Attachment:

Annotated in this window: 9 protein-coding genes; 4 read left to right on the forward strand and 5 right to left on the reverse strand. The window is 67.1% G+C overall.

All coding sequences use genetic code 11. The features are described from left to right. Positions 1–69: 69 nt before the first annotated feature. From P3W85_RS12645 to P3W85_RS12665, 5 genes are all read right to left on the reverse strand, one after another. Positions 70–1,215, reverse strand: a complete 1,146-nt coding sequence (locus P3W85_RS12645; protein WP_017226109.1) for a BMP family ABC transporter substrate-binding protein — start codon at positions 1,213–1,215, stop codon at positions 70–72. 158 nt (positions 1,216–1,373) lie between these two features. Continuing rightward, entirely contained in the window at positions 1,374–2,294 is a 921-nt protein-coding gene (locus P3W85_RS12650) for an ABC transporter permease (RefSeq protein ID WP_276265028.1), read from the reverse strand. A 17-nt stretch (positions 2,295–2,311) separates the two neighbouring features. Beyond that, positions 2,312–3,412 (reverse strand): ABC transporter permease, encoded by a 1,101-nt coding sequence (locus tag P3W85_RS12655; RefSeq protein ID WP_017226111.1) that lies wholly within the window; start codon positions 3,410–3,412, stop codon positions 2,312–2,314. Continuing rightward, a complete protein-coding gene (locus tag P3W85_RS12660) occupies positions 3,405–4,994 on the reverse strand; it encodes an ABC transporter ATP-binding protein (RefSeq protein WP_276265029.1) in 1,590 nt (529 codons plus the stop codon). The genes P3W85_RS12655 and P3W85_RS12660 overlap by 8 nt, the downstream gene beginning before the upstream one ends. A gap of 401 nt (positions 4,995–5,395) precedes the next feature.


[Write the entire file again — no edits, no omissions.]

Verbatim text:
Annotated in this window: 9 protein-coding genes; 4 read left to right on the forward strand and 5 right to left on the reverse strand. The window is 67.1% G+C overall.

All coding sequences use genetic code 11. The features are described from left to right. Positions 1–69: 69 nt before the first annotated feature. From P3W85_RS12645 to P3W85_RS12665, 5 genes are all read right to left on the reverse strand, one after another. Positions 70–1,215, reverse strand: a complete 1,146-nt coding sequence (locus P3W85_RS12645; protein WP_017226109.1) for a BMP family ABC transporter substrate-binding protein — start codon at positions 1,213–1,215, stop codon at positions 70–72. 158 nt (positions 1,216–1,373) lie between these two features. Continuing rightward, entirely contained in the window at positions 1,374–2,294 is a 921-nt protein-coding gene (locus P3W85_RS12650) for an ABC transporter permease (RefSeq protein ID WP_276265028.1), read from the reverse strand. A 17-nt stretch (positions 2,295–2,311) separates the two neighbouring features. Beyond that, positions 2,312–3,412 (reverse strand): ABC transporter permease, encoded by a 1,101-nt coding sequence (locus tag P3W85_RS12655; RefSeq protein ID WP_017226111.1) that lies wholly within the window; start codon positions 3,410–3,412, stop codon positions 2,312–2,314. Continuing rightward, a complete protein-coding gene (locus tag P3W85_RS12660) occupies positions 3,405–4,994 on the reverse strand; it encodes an ABC transporter ATP-binding protein (RefSeq protein WP_276265029.1) in 1,590 nt (529 codons plus the stop codon). The genes P3W85_RS12655 and P3W85_RS12660 overlap by 8 nt, the downstream gene beginning before the upstream one ends. A gap of 401 nt (positions 4,995–5,395) precedes the next feature.